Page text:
>Paperback Action-Figure Anton Strout on why he has Tardis Envy

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One of the things that troubles me as a writer who also has a day job is that it leaves little time for anything else I’d like to be doing. I have games I want to be playing, books to read, and many, many television shows I need to catch up on. So many shows….

Which got me thinking about writing and television. A well written show is a thing of beauty and immersive on so many levels that are different from a book… I have a lot of respect for a well written show.

I grew up watching a show on my local PBS channel in the early 80s… a geeky little scifi show called Doctor Who. My mom even made me the Tom Baker twenty foot scarf, which I wore everywhere. Apparently, I had no qualms about not attracting the ladies. At some point I fell out of touch with the show, however, but just this past year everyone out there in fandom land really had been talking about the latest incarnation of the series. When the people I follow talk something up, I’ve learned to listen.

So over the past few months, I’ve churned through the five new seasons of Doctor Who, and I’ve learned two things: 1) it effing rocks!, and 2) I haz TARDIS Envy. If you don’t get that reference, please go sit down and watch all of the new series… NOW! I’m totally serious. I’ll wait.

Why this envy? Well, I can’t help but watch most things these days with a writer’s eye and strictly as a show concept, it is genius. How else can you explain it’s almost fifty year run (granted, with some breaks here and there, but still!) We’re talking 26 seasons worth of story content, with 770 episodes in the can and the upcoming season six starting up any day now. How does story longevity like that work, without coming off like a soap opera?

Why, through the genius of the writing concept, naturally! You have a central character, The Doctor, assisted by companions, who travels through time and space saving the universe and such. A cosmic tinkerer, if you will. Yes, it’s a scifi show, but it’s much, much more, which helps explain its longevity. There’s romance, adventure, and mystery, even history lessons… all wrapped up in one stellar show.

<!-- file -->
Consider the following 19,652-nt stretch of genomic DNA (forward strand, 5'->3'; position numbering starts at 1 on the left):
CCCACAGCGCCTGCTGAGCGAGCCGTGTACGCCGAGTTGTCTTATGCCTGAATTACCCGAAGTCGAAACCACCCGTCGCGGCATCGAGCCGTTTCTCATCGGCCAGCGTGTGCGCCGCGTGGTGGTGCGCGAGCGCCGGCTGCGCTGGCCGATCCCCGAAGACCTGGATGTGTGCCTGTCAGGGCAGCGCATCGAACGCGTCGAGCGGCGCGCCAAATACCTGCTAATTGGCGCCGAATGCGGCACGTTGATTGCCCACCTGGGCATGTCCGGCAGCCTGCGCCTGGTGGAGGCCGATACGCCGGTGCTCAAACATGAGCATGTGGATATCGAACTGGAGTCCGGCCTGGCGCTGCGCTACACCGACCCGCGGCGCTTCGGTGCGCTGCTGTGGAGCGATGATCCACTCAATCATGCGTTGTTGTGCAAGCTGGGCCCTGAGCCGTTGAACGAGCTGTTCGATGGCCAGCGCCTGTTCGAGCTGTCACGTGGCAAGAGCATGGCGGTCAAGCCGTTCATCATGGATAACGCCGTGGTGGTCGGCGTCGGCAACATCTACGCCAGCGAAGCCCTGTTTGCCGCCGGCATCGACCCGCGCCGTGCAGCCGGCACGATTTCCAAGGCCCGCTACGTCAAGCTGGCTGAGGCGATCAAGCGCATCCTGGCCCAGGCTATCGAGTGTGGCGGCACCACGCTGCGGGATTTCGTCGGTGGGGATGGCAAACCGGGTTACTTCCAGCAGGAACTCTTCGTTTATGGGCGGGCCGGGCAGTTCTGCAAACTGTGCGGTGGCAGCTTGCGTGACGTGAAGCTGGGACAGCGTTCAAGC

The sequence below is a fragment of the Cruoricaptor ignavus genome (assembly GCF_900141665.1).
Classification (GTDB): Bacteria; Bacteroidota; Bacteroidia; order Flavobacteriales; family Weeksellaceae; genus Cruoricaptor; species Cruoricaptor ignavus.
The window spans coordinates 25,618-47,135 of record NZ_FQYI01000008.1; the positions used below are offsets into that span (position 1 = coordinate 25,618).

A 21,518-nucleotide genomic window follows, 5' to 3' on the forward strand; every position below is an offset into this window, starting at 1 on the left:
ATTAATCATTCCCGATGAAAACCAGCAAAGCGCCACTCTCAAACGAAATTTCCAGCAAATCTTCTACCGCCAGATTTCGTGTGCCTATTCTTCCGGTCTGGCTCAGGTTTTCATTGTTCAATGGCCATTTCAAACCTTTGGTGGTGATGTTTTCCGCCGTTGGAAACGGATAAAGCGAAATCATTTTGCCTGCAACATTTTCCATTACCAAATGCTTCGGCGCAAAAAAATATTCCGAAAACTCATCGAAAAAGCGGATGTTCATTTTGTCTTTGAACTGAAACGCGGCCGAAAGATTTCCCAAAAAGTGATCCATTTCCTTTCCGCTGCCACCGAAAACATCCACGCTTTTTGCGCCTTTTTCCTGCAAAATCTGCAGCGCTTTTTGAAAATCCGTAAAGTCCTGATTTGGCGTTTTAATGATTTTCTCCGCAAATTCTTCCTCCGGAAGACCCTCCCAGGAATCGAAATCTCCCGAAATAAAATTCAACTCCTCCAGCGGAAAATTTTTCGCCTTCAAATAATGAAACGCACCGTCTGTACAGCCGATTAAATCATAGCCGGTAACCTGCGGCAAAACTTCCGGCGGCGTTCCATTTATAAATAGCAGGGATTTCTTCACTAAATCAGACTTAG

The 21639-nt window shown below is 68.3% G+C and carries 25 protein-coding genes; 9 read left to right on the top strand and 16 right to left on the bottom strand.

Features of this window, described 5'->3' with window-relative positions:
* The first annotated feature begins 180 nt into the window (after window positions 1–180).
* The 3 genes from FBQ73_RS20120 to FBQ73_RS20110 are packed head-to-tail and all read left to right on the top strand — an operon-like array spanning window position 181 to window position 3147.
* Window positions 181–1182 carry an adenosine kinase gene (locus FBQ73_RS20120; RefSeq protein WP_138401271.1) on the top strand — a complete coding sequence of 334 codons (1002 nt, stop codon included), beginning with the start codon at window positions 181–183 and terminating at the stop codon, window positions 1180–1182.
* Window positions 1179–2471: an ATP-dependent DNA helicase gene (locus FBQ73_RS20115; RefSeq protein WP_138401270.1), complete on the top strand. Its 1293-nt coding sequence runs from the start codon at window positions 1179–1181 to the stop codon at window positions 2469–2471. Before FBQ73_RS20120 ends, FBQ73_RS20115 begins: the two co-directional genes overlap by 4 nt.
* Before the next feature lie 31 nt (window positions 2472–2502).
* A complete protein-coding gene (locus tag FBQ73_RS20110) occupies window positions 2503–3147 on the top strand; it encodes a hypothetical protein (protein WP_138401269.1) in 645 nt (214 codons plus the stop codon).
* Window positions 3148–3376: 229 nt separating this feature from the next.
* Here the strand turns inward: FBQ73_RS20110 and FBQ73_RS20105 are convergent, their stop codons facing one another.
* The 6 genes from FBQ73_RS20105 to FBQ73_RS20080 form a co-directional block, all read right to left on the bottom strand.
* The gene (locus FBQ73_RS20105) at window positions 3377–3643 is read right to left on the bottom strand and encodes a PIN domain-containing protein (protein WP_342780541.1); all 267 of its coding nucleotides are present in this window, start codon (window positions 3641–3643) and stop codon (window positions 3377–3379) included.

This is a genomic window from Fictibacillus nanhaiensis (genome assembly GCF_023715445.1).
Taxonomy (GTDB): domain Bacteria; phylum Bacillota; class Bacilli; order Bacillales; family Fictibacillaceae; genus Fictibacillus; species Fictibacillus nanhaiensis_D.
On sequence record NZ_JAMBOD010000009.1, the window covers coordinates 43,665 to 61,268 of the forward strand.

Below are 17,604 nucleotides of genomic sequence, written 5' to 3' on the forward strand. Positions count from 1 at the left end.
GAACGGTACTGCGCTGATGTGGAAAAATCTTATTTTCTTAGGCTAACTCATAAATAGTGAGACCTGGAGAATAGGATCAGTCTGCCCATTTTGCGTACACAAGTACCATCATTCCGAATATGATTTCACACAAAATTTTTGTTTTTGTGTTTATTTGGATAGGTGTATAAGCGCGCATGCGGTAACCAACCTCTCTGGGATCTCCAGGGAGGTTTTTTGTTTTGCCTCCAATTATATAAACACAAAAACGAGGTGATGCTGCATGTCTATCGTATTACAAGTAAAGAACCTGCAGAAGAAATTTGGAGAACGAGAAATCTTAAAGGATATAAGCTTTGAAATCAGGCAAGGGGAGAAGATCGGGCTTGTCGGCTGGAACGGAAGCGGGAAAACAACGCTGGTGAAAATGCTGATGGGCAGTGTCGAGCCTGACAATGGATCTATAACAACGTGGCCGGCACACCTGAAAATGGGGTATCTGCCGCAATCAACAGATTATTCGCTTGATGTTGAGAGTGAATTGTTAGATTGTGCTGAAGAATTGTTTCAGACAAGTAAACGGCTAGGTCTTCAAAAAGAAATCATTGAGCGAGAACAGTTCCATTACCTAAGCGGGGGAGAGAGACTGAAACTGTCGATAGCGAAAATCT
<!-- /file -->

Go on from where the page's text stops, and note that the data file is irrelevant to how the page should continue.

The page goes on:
Another favorite show of mine, Quantum Leap, went with a similar premise, using a central character thrust into a revolving series of adventures, but The Doctor was the original, and they had the genius idea to make The Doctor a character who didn’t die a normal death, but regenerated into a new form, meaning if one actor left, another could step right in. That meant the writers had to work with certain character restraints. All of those who played the role exhibit some similar eccentricities, but each also bring their own flavor to the character.

The Tardis in all its glory!

But really, from the writing aspect, anything goes on a week to week basis. In the mood to write an ode to Charles Dickens’ A Christmas Carol? Go for it, just make the ghosts alien life forms in the end. Want to do an episode that brings up human vanity as an issue? Set it in the far future at the end of the universe and have the last surviving human show up as a stretched out sheet of flesh with just eyes and a mouth that need constant moisturizing. With a show like Doctor Who, the sky, literally, is the limit.

But surely a show can’t just exist on a space-monster-mystery-of-the-week kind of model! No, it can not. That’s where the rest of the writing genius happens. The writers on the show are damn fine, the current being Stephen Moffat (of Coupling fame). Sure, there’s the occasional misfire, but out of 770 episodes, that’s to be expected, right?

And the new run of the series? Fan-effing-tastic, drawing in more than just scifi nerds! Why? Because you have an excellent cast of reoccurring characters—companions new and old, villains, even omnisexual, shameless time police—and story through-lines that span great swaths of continuity.

Given the shows structure, it really is a skill to hit the ground running with a new scenario every week and get us to invest in the non-reoccurring characters as well, but the writers for the show do it quite deftly. Within minutes your invested in the lives of people you just met. I really envy their skill.

So if you’re a writer yourself, you could learn a thing or two by bulk watching Doctor Who. Just remember, though, once you get in the thick of full-on writing, watch your viewing time fade away like the TARDIS off on another adventure.

Fantasy author Anton Strout was born in the Berkshire Hills mere miles from writing heavyweights Nathaniel Hawthorne and Herman Melville and currently lives in the haunted corn maze that is New Jersey (where nothing paranormal ever really happens, he assures you).

He is the co-creator of the faux folk musical Sneezin’ Jeff & Blue Raccoon: The Loose Gravel Tour (winner of the Best Storytelling Award at the First Annual New York International Fringe Festival).

In his scant spare time, he is a writer, a sometimes actor, sometimes musician, occasional RPGer, and the worlds most casual and controller smashing video gamer. He currently works in the exciting world of publishing and yes, it is as glamorous as it sounds.http://www.antonstrout.com/

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